City of San Bernardino to Update Housing Plan to Allow 8,123 Additional Housing Units by 2029
SACRAMENTO — California Attorney General Rob Bonta, California Governor Gavin Newsom, California Business, Consumer Services and Housing Agency (BCSH) Secretary Lourdes Castro Ramírez, and California Department of Housing and Community Development (HCD) Director Gustavo Velasquez today announced a settlement with the City of San Bernardino for violating the state’s Housing Element Law. The settlement, which is in the form of a proposed stipulated judgment and must be approved by the court, is the state's first related to California’s sixth “housing-element update cycle” for the 2021-2029 time period.
Under the state’s Housing Element Law, every city and county in California is required to periodically update its housing plan to meet its share of the regional and statewide housing needs. The City of San Bernardino failed to adopt a compliant housing plan for the 2021-2029 time period by the October 15, 2021 statutory deadline. HCD provided direct guidance and reminders to the city — ensuring its leaders were fully apprised of their legal requirements to submit a housing element for HCD’s review. As a result of this settlement, the City of San Bernardino will now adopt a compliant housing element no later than February 7, 2024 and take other related actions. Today’s settlement also resolves separate but related claims filed by individual residents represented by the Public Interest Law Project (PILP) and Inland Counties Legal Services (ICLS).
“Our state’s Housing Element Law is in place to ensure that all cities build their fair share of housing. No city is spared from that legal obligation. It is not a choice. It is the law,” said Attorney General Rob Bonta. “I applaud the City of San Bernardino’s city council, and its planning and legal team, for recognizing that public resources should be directed at collaborating, rather than further litigating, our way out of California’s housing crisis. State leaders are united and committed to ensuring that every city provides more affordable housing options.”
“Cities that fail to follow the law and plan for their fair share of housing will be held accountable – the status quo will not be tolerated," said Governor Gavin Newsom. "The state is providing incentives, resources and when necessary, taking legal action to ensure that communities do their part to meet the housing needs of Californians.”
“Many essential workers — retail clerks, hospitality, workers, teachers, firefighters, and social service providers — are having a hard time renting homes in the communities where they work,” said BCSH Secretary Lourdes Castro Ramírez. “The lack of housing exacerbates residential segregation and impacts economic well-being. This is why it’s absolutely important that local jurisdictions including San Bernardino plan for and build more housing. The Governor has made it clear that failing to do so violates state law and prevents communities from thriving.”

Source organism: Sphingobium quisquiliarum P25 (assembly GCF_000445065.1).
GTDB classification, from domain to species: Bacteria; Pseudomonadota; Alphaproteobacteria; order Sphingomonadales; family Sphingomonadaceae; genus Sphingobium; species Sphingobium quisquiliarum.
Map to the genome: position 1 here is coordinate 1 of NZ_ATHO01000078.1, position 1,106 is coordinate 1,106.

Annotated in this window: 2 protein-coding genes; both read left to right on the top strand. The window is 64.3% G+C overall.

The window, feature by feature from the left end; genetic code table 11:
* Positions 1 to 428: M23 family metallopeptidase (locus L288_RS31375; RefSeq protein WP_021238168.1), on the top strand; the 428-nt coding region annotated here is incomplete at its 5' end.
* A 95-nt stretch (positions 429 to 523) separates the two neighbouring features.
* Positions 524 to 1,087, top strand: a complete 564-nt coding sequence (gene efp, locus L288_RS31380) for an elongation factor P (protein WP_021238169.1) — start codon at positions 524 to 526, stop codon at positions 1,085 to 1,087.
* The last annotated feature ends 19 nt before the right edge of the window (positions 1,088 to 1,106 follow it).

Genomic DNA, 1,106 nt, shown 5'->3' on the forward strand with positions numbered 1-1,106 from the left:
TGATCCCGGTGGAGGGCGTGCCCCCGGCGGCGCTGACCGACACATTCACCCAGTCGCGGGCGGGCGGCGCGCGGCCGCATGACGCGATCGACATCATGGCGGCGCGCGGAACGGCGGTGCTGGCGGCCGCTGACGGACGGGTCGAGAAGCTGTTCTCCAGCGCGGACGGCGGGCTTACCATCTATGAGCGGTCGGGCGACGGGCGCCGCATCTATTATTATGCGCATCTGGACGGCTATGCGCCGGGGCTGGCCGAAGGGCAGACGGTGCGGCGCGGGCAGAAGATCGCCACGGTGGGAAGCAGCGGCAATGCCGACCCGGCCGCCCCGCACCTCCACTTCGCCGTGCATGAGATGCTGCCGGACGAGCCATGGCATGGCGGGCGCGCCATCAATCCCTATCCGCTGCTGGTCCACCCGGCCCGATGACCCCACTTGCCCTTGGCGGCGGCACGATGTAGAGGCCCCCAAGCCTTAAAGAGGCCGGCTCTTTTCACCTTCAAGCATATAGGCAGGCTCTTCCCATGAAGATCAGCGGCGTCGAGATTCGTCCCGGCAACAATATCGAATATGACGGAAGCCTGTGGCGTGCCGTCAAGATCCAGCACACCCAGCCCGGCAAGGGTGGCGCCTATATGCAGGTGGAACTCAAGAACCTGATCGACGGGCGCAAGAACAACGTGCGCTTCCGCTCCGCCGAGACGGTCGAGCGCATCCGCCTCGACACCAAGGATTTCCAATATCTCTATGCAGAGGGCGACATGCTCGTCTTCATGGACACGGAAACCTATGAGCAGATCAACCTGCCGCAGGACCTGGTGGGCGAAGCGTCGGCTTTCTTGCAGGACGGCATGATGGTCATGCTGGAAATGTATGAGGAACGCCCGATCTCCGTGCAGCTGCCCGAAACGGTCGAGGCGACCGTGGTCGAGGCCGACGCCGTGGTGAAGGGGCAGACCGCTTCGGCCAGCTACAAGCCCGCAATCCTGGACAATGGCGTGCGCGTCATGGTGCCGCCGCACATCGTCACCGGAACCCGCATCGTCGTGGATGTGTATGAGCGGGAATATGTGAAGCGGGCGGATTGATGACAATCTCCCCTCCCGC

“Our message is clear — every city and county will be held accountable to state housing laws,” said HCD Director Gustavo Velasquez. “The state is making financial resources, technical assistance, and state-owned land available to help cities and counties meet current and future housing needs. We will continue to work in partnership with the City of San Bernardino to ensure they meet all the terms agreed to in this settlement because ultimately we want to spend time building homes — not in court.”
“This settlement agreement is a major victory for the residents of San Bernardino. San Bernardino has been in desperate need of new affordable housing for many years," said ICLS attorney Anthony Kim. "Housing Element law is designed to make building affordable housing more attractive to both City planners and housing developers alike. Submitting a Housing Element that complies with California law puts San Bernardino on track to be a more attractive place to live for all residents of California.”
State law requires local governments to include housing elements in their general plans, which serve as a local government’s “blueprint” for how the city and/or county will grow and develop. A housing element must include, among other things, an assessment of housing needs, an inventory of resources and constraints relevant to meeting those needs, and a program to implement the policies, goals, and objectives of the housing element. Once the housing element is adopted, it is implemented through zoning ordinances and other actions that put its objectives into effect. The housing element is a crucial tool for building housing for moderate-, low-, and very low-income Californians and redressing historical redlining and disinvestment.
After failing to adopt a housing element on time, HCD contacted and met with the City of San Bernardino on several occasions. Ultimately, due to the lack of compliance, HCD referred the matter to the California Attorney General’s Office for enforcement.
Under the settlement, the City of San Bernardino will: